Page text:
Most of the time, garbage collection occurs because of tons of small, short-lived objects and some garbage collectors, like generational garbage collectors, can optimize the collection of these objects so that the application does not get interrupted too often. The Android garbage collector is unfortunately not able to perform such optimizations and the creation of short-lived objects in performance critical code paths is thus very costly for your application.

To help you avoid frequent garbage collections, the Android SDK ships with a very useful tool called allocation tracker. This tool is part of DDMS, which you must have already used for debugging purposes. To start using the allocation tracker, you must first launch the standalone version of DDMS, which can be found in the tools/ directory of the SDK. The version of DDMS included in the Eclipse plugin does not offer you ability to use the allocation tracker yet.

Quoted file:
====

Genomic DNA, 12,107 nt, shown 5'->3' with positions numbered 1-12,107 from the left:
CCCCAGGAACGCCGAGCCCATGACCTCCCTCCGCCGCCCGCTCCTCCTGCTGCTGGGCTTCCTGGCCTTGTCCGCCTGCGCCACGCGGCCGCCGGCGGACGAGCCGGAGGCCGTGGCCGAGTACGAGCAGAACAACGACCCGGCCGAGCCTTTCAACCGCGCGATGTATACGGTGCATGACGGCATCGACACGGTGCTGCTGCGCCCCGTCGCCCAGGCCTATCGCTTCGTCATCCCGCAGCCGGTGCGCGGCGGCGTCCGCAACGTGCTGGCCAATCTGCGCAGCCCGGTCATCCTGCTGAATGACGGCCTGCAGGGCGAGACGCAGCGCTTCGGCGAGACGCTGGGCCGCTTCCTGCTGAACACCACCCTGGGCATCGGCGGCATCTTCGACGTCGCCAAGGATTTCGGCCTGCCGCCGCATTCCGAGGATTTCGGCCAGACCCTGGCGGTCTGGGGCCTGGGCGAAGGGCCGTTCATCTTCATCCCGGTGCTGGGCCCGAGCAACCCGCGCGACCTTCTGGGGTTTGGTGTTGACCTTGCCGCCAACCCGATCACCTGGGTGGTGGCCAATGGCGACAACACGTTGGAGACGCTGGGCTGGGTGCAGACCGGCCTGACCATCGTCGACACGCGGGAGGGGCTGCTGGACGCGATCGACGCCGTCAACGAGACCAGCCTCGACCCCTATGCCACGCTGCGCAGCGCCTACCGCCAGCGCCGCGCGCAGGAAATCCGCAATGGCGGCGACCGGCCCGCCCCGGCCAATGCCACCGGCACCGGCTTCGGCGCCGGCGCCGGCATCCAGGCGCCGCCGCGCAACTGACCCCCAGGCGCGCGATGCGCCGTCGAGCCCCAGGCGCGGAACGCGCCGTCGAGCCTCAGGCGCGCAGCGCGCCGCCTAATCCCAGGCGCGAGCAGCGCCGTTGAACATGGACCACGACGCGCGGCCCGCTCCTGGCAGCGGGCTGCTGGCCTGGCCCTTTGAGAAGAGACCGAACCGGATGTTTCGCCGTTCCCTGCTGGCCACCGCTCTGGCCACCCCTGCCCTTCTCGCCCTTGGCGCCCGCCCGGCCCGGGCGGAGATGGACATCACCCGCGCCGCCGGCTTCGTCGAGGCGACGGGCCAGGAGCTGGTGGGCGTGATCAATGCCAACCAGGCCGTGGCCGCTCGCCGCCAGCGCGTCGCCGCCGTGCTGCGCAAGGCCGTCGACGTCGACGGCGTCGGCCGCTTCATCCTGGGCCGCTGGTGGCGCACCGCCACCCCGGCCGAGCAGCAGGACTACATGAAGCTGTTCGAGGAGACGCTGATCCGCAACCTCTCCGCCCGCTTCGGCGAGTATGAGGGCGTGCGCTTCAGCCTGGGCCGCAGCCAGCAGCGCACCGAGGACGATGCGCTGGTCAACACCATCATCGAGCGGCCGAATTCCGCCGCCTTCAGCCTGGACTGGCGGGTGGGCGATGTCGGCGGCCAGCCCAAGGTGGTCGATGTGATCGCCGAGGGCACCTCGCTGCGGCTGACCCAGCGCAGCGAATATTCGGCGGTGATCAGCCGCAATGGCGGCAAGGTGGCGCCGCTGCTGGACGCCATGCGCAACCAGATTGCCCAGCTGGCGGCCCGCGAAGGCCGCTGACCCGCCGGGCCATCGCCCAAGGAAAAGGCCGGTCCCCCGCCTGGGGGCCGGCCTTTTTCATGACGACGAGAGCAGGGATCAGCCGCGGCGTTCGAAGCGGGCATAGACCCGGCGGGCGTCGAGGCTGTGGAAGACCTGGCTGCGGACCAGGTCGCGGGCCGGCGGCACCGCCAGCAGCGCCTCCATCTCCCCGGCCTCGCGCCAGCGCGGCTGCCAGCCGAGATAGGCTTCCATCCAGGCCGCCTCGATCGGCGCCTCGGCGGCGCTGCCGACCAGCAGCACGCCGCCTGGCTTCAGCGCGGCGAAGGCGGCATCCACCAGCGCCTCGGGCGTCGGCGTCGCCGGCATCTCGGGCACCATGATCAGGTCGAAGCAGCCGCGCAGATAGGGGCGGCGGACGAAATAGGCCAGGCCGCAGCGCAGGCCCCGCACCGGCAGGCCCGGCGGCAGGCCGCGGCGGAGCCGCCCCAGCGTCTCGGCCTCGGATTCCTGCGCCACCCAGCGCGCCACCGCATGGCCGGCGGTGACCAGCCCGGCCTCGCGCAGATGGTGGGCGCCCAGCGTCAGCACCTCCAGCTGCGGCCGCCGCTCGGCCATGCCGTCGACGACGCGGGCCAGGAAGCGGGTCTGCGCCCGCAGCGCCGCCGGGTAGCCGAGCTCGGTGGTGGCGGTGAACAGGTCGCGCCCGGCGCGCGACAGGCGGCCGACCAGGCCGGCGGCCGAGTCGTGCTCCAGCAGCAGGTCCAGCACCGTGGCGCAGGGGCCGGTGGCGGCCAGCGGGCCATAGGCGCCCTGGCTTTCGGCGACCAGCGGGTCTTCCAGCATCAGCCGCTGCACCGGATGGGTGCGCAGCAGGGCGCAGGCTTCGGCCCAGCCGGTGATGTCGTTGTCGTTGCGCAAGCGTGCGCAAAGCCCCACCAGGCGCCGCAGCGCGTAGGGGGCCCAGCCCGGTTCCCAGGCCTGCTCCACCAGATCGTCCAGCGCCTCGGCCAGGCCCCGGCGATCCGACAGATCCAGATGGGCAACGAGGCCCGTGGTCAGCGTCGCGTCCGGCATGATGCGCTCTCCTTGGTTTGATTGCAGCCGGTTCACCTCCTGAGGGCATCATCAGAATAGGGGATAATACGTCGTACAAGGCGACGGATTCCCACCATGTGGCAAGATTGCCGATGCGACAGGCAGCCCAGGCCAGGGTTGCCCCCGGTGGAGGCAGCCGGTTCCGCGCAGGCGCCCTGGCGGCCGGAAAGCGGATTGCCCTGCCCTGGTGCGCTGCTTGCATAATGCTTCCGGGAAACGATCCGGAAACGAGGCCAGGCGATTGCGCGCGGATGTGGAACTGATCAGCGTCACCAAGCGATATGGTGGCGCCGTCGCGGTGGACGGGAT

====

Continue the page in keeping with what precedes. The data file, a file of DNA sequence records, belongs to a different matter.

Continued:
Once DDMS is running, simply select your application process and then click the Allocation Tracker tab. In the new view, click Start Tracking and then use your application to make it execute the code paths you want to analyze. When you are ready, click Get Allocations. A list of allocated objects will be shown in the first table. By clicking on a line you can see, in the second table, the stack trace that led to the allocation. Not only you will know what type of object was allocated, but also in which thread, in which class, in which file and at which line. The following screenshot shows the allocations performed by Shelves while scrolling a ListView.